craftsman table saw decent?

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Just get a mobile base for it and you'll have no trouble at all moving it around. I don't know much about Craftsman table saws, but I do know that at least one model comes with a custom mobile base that appears to be a good one.
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LRod wrote:

Absolutely. My grandpa has had a Chevy Caprice outside since 1972, and it's still fine. The paint looks a little rough, mind you, but who cares what a car looks like? :)
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D. Mo
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\> I stopped by sears to take a look at it and it looks like a fairly

I'd go with the full size contractor saw...you won't be sorry. I have the same saw, except I got the one with the router wing and mobile base, and I am quite happy with it. Once I trued everything up right, it cuts perfectly square, and it's still true almost a year later. It's real easy to move around the garage on the mobile base too. I did have to do a little filing where the two-piece rail fits together, but the fence isn't bad. Once set, it locks down square every time, and is much better than you'd get on a benchtop saw. The router table works great also (although it's drilled for only Craftsman or Ryobi routers), and it will save you that much more shop space. I think the router wing model would serve you better...even if you don't use the router table, you get the cast iron wing plus the mobile base for nearly the same price. I got mine for $449 (Craftsman Club days), and it went on sale a couple months later for $399. The manager went ahead and credited me the $50, which was pretty nice of them.
Tom
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Edwin Pawlowski wrote:

I miss that show so much. I saw Jill the other day on Law and Order, covering for her murdering teenage daughter or something. Tim is of course busy playing Santa Claus.

I'm making due with a "$200" saw that I got for $50. Whatever the OP is looking at, I'll bet it's something I'd love to have myself.
One thing about starting with a crappy saw, it teaches you to appreciate a good one when you get it. It's hard to get much crappier than a Skil 3400. You can do it, but you have to get a saw at Big Lots or something.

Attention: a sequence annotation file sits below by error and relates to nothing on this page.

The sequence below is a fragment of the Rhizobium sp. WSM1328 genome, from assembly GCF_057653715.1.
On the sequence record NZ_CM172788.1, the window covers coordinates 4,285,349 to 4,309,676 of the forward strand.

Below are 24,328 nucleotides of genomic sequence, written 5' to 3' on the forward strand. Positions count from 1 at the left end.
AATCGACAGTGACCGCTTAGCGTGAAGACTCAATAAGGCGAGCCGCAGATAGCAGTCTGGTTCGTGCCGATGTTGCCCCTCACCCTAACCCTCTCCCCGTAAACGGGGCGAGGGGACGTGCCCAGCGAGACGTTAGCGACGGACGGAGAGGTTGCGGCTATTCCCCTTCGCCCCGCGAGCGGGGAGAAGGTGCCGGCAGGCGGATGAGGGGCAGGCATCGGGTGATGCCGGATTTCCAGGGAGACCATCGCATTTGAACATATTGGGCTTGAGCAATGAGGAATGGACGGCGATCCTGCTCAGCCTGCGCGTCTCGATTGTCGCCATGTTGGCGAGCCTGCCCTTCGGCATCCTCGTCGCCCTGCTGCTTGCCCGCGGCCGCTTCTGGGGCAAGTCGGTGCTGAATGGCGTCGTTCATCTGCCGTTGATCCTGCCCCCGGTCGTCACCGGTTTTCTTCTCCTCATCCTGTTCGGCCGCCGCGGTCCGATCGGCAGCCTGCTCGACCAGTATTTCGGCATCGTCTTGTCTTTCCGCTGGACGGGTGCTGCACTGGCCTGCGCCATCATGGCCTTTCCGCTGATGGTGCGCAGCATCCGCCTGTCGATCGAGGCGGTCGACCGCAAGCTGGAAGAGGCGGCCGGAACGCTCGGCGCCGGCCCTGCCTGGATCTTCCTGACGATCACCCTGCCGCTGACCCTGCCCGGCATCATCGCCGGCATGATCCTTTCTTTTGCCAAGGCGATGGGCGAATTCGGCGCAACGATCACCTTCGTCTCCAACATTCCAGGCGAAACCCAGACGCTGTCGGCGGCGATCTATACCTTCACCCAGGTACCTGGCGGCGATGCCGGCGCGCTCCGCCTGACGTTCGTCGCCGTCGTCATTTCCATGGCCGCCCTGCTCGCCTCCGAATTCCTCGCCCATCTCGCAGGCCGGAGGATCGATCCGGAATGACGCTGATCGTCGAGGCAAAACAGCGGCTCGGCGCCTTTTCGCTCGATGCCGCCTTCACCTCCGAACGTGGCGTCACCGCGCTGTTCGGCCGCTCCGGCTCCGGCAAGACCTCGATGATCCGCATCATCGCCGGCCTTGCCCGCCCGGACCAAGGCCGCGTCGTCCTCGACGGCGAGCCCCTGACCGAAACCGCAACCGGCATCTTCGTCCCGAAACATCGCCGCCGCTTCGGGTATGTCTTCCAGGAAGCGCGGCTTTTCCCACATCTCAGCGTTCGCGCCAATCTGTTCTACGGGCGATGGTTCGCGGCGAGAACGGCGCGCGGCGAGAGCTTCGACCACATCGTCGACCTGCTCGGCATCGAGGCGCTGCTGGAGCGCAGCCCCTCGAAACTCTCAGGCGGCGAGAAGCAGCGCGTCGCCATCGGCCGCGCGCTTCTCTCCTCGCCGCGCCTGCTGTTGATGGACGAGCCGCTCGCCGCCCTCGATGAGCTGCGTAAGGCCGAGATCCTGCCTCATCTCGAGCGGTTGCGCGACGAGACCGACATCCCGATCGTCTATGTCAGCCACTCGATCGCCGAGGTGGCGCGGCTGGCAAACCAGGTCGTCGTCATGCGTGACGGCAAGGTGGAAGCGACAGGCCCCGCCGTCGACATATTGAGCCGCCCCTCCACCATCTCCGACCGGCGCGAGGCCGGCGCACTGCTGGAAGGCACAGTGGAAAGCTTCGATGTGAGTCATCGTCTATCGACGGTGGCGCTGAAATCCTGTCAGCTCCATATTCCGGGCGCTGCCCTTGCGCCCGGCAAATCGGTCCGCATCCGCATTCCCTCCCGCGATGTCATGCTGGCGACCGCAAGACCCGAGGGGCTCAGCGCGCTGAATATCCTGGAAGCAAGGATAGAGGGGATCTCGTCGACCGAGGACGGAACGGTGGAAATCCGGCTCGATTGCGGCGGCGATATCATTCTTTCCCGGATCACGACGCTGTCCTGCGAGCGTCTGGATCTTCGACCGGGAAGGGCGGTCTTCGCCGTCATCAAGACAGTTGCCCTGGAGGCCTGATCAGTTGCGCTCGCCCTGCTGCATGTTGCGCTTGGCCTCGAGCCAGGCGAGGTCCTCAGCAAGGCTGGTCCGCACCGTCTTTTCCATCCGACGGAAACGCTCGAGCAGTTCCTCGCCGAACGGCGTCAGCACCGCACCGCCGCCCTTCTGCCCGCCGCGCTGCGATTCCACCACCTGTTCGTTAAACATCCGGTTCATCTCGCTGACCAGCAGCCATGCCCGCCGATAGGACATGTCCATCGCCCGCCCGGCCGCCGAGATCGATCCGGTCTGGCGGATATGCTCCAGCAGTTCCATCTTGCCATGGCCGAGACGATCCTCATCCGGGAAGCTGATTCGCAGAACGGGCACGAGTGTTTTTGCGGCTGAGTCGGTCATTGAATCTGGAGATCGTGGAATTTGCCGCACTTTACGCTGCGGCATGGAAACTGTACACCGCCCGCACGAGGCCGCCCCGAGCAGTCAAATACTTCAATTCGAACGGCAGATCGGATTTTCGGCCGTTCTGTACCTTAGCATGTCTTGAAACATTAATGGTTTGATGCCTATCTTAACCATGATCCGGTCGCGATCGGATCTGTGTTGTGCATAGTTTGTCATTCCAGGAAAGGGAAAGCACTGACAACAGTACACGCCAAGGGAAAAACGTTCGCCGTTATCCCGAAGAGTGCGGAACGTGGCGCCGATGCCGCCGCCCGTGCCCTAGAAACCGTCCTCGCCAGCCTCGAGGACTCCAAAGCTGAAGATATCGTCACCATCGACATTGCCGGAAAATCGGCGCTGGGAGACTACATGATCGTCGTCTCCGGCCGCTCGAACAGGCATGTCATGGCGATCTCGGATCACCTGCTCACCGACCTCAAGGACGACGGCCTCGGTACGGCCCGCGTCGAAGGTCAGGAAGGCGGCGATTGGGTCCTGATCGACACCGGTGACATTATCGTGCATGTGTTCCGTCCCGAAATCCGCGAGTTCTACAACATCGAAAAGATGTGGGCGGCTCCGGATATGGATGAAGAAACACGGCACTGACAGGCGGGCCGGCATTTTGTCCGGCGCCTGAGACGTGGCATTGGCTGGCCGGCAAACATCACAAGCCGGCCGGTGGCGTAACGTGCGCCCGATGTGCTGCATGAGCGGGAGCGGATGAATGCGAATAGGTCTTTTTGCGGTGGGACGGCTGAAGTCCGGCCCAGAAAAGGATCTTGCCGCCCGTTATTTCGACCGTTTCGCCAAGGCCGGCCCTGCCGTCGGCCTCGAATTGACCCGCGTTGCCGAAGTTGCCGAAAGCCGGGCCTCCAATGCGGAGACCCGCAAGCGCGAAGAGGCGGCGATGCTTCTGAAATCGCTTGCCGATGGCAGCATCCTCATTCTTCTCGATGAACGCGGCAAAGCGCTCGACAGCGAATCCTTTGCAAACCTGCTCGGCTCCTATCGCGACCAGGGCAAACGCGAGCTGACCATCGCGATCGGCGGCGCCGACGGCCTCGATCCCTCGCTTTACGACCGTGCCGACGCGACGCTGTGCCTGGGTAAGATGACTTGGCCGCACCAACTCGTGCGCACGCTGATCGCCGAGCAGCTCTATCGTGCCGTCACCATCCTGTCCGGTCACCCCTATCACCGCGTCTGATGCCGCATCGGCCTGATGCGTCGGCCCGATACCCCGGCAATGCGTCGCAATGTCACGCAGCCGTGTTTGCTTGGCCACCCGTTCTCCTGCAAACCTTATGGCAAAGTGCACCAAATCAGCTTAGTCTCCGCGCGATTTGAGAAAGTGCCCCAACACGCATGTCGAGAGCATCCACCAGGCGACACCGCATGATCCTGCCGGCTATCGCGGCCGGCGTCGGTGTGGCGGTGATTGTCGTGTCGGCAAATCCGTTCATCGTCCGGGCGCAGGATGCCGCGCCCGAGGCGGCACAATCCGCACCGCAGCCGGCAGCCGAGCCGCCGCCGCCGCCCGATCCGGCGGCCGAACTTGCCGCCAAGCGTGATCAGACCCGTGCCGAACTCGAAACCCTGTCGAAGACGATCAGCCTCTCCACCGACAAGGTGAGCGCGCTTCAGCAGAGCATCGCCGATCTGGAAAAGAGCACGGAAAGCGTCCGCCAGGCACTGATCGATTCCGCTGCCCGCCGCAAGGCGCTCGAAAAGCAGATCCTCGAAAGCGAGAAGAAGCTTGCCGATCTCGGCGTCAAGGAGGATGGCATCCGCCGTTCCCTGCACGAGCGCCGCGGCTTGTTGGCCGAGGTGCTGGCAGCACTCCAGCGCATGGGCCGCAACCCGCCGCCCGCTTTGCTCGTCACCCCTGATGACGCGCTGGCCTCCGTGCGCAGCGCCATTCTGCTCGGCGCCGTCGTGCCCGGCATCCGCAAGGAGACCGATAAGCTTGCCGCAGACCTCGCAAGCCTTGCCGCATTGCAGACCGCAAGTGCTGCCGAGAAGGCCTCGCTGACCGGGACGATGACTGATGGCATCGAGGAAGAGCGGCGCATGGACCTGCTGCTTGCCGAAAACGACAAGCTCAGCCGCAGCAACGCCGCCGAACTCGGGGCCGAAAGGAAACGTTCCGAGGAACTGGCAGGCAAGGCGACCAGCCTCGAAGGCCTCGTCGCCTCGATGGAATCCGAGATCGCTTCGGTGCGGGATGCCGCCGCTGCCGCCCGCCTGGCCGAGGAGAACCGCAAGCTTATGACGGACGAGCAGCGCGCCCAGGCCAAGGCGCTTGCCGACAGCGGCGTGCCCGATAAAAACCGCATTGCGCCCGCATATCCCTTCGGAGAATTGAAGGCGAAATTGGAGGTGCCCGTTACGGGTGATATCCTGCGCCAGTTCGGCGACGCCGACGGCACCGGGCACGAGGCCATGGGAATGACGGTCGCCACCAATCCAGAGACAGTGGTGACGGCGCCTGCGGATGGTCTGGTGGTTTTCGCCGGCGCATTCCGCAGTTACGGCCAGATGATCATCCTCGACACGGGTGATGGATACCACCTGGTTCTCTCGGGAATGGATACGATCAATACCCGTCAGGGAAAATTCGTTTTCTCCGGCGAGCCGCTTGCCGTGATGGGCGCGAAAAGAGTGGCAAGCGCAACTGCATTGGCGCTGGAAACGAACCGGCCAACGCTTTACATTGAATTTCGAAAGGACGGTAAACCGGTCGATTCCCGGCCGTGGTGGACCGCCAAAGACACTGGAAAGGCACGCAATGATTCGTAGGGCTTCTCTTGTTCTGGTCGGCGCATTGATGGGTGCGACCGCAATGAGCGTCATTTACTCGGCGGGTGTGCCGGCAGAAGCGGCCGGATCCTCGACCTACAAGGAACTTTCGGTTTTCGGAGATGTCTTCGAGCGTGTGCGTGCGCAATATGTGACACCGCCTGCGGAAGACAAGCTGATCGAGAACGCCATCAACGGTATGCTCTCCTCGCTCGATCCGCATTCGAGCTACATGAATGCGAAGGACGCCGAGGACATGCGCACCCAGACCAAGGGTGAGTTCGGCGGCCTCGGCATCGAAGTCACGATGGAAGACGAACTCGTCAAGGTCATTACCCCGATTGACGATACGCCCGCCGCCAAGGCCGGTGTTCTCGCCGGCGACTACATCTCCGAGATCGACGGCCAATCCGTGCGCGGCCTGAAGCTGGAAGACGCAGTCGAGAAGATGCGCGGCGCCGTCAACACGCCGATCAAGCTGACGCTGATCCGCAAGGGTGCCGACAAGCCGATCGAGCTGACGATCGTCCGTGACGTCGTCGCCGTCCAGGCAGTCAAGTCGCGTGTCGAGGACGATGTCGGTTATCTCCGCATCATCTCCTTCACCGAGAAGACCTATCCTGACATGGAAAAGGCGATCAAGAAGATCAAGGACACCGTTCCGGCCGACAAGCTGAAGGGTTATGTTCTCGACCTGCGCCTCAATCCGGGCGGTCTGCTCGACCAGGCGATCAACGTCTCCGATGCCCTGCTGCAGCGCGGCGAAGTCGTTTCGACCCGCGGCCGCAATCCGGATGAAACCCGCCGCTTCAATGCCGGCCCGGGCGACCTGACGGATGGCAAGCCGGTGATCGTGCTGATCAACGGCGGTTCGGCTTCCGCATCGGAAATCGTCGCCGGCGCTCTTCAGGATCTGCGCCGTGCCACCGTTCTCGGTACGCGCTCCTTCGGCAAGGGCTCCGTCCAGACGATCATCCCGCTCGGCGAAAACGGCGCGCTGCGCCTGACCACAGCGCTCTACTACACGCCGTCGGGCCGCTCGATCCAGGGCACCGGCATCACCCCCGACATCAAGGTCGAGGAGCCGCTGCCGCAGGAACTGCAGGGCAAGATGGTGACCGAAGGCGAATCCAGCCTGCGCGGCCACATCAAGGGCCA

Whether or not I would consider the OP's saw in question a "crappy" one I can't say. I know everybody hates Crapsman, and I sure hate my Crapsman POS 2000 router. Buying a Crapsman as my trade-up saw would probably be a mistake.
It's not off the table though. I might get a Crapsman. One thing about Sears, they're *there*. Most of this other stuff is mail order or drive to Big City USA. Lowe's stocks three table saws. HD has the BT3100 and the Skil 3400; maybe a Makita or Hitachi benchtop. Reed's has a few benchtops from Delta and Makita and such. Nobody stocks JET, nobody carries a full line of Delta... Motor freight isn't cheap, and it's an added PITA. I like to just buy the damn thing and take it home.
I looked at Delta and I looked at Crapsman when I had $300 to spend on a DP. I got the Crapsman.
I got the Crapsman when I needed a drill too.
Circular saw...
I guess 1/3 of my power tools are from there, and I use them all the time. No, I'm not above buying Crapsman again. I won't buy another one of these horrible routers though.
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In rec.woodworking

i just heard that the actor that played Wilson died of lung cancer.
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Bruce wrote:

Bummer. :(
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note that the aluminum front rail is joined from two pieces. I have no idea why they did that, but it's a pain. a buddy of mine has that saw and I found the discontinuity aggravating. other than that it runs OK, has adequate power for what it is and seems to adjust easily. I haven't gotten into the works of it to be able to tell you if or how easily it can be tuned up, nor have I tried to do any precise or heavy work with it.     Bridger
On 30 Dec 2003 07:28:10 -0800, snipped-for-privacy@hotmail.com (Chad Cunningham) wrote:

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If you have some time, you can probably get something better second hand. TS rarely wear out. I've seen nice Deltas for $150. I have two Craftsmen that are about 25 years old! They work very well, but the fences are not so hot. Wilson

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The saw is fine, and a decent buy for $400. However...
1) You can get a slightly used saw that is just as good for $200. Moving it is a real pain, but you avoid the pain of assembling it! 2) I would not recommend a saw with less then a 27" deep table, but if you are truly going to just do light stuff, they make serviceable 20" deep saws for rather less money.
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In rec.woodworking snipped-for-privacy@hotmail.com (Chad Cunningham) wrote: